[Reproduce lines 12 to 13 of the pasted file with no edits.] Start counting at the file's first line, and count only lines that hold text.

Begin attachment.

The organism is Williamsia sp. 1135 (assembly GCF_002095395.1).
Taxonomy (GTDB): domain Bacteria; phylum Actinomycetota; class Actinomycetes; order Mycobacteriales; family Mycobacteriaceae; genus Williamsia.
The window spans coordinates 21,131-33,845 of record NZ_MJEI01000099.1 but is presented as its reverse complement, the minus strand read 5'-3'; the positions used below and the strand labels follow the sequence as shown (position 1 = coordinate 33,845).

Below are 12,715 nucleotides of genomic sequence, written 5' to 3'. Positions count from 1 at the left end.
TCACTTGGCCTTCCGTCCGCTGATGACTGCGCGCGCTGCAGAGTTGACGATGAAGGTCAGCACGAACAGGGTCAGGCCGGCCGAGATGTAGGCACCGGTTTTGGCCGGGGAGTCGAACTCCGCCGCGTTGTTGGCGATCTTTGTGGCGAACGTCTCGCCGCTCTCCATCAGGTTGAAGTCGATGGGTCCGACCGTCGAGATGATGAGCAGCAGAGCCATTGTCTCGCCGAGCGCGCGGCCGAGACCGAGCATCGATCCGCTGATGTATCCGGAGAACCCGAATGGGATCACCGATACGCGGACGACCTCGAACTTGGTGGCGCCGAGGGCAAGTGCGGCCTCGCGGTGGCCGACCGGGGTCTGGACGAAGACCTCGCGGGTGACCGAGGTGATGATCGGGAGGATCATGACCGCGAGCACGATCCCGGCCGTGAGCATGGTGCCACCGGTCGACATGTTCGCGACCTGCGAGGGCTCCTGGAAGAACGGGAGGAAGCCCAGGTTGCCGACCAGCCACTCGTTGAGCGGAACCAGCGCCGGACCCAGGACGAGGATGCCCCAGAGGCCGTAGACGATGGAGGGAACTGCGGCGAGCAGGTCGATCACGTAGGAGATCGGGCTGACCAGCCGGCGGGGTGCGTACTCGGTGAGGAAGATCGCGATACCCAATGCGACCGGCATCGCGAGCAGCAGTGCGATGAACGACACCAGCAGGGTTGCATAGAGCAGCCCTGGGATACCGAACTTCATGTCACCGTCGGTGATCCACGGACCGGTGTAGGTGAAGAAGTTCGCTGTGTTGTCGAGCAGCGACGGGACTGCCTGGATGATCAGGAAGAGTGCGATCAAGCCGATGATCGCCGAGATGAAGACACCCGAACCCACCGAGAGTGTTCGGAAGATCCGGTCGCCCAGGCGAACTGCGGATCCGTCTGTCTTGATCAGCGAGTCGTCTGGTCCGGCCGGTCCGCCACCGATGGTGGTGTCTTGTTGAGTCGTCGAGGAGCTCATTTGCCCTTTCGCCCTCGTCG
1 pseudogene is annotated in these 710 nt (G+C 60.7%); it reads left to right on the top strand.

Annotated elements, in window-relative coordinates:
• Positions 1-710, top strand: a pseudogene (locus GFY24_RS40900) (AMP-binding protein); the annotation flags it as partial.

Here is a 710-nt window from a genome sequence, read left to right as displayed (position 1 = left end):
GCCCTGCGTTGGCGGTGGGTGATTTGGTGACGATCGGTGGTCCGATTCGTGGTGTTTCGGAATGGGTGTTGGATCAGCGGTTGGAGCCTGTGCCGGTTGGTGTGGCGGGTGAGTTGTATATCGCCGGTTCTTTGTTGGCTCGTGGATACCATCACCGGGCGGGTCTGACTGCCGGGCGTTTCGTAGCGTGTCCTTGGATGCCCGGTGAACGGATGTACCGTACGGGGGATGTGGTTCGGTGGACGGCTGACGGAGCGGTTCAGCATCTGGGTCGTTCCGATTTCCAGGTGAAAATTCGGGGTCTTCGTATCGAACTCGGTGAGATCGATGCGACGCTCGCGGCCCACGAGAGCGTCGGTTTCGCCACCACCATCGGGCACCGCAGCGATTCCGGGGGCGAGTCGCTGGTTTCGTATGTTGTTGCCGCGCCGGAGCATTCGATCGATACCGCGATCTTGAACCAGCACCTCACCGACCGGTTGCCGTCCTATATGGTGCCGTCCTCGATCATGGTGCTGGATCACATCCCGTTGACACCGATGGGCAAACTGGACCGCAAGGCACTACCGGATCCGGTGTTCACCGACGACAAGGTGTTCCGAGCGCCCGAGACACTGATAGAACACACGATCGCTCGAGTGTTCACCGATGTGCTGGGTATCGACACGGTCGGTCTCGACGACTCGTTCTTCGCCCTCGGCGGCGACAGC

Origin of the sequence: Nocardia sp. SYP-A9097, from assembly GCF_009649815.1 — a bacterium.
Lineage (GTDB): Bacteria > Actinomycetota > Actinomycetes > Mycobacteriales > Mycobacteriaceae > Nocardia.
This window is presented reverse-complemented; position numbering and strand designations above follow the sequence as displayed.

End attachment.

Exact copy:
Lineage (GTDB): Bacteria > Actinomycetota > Actinomycetes > Mycobacteriales > Mycobacteriaceae > Nocardia.
This window is presented reverse-complemented; position numbering and strand designations above follow the sequence as displayed.